The Right is in many ways harder right in California than it is nationally, because we’ve been radicalized by the hard Left lunatics we oppose—the woman caught on video screaming obscenities in a pink gorilla mask and trying to egg Elder is characteristic of the type. That makes it tough for moderate candidates here to capture our enthusiasm. But failing to learn from losing statewide over and over is a path to complete political irrelevance.

If the Biden agenda is bringing back shades of the ’70s—with inflation, gas lines, and crisis and collapse in the middle east—then we should remember it took Ronald Reagan, an optimistic Republican running as a moderate, to turn things around. Reagan won the governor’s mansion in California by offering a palliative for left-wing excesses in Sacramento, and he was able to build on that success to broaden the appeal of the Republican party, capture moderate Democrats, change the direction of the nation, and rewrite history.

Could that happen again?

Yes. If the “left coast” rejects the Democrat policies that are failing our state, it would cause a political earthquake bigger than anything along the San Andreas. But that only happens if we are willing to choose discipline over drama, strategy over celebrity, and never stop fighting for California.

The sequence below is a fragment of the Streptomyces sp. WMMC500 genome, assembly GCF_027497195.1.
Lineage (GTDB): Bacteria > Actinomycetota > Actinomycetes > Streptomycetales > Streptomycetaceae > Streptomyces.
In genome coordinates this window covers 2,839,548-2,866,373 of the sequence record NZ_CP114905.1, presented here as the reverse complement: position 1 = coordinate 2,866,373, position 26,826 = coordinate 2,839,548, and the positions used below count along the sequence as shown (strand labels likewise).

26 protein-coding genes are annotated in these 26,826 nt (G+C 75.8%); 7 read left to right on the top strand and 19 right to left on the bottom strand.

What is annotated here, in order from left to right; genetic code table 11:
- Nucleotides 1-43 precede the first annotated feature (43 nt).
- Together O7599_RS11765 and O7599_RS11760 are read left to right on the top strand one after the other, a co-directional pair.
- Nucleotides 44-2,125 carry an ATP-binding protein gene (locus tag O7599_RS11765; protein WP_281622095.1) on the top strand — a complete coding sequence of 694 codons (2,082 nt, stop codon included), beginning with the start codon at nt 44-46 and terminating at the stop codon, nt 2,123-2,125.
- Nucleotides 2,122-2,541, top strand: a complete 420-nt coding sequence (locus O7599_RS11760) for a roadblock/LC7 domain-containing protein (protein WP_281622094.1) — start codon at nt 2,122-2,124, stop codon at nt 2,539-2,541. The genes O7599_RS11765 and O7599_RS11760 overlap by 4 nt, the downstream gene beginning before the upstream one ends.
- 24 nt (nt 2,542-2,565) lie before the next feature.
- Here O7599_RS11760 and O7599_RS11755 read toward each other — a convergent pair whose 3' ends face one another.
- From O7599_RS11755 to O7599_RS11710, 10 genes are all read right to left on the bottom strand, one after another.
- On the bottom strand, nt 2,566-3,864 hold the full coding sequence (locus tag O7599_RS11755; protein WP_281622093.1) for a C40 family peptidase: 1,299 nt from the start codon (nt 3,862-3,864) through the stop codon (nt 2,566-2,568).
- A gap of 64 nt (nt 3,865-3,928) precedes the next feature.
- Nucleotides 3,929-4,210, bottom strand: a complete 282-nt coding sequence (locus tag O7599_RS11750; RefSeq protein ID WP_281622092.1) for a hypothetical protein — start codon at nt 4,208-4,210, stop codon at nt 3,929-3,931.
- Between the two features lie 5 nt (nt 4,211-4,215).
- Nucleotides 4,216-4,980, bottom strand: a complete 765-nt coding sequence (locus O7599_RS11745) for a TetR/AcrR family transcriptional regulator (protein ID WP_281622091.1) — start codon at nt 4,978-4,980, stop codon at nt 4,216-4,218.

Our next chance is only a little over a year away.

The American Mind presents a range of perspectives. Views are writers’ own and do not necessarily represent those of The Claremont Institute.

The American Mind is a publication of the Claremont Institute, a non-profit 501(c)(3) organization, dedicated to restoring the principles of the American Founding to their rightful, preeminent authority in our national life. Interested in supporting our work? Gifts to the Claremont Institute are tax-deductible.

Also in this feature

Life Under Newsom

An interview with California State Senator Melissa Melendez on bipartisan discontent with one-party rule in California.

to the newsletter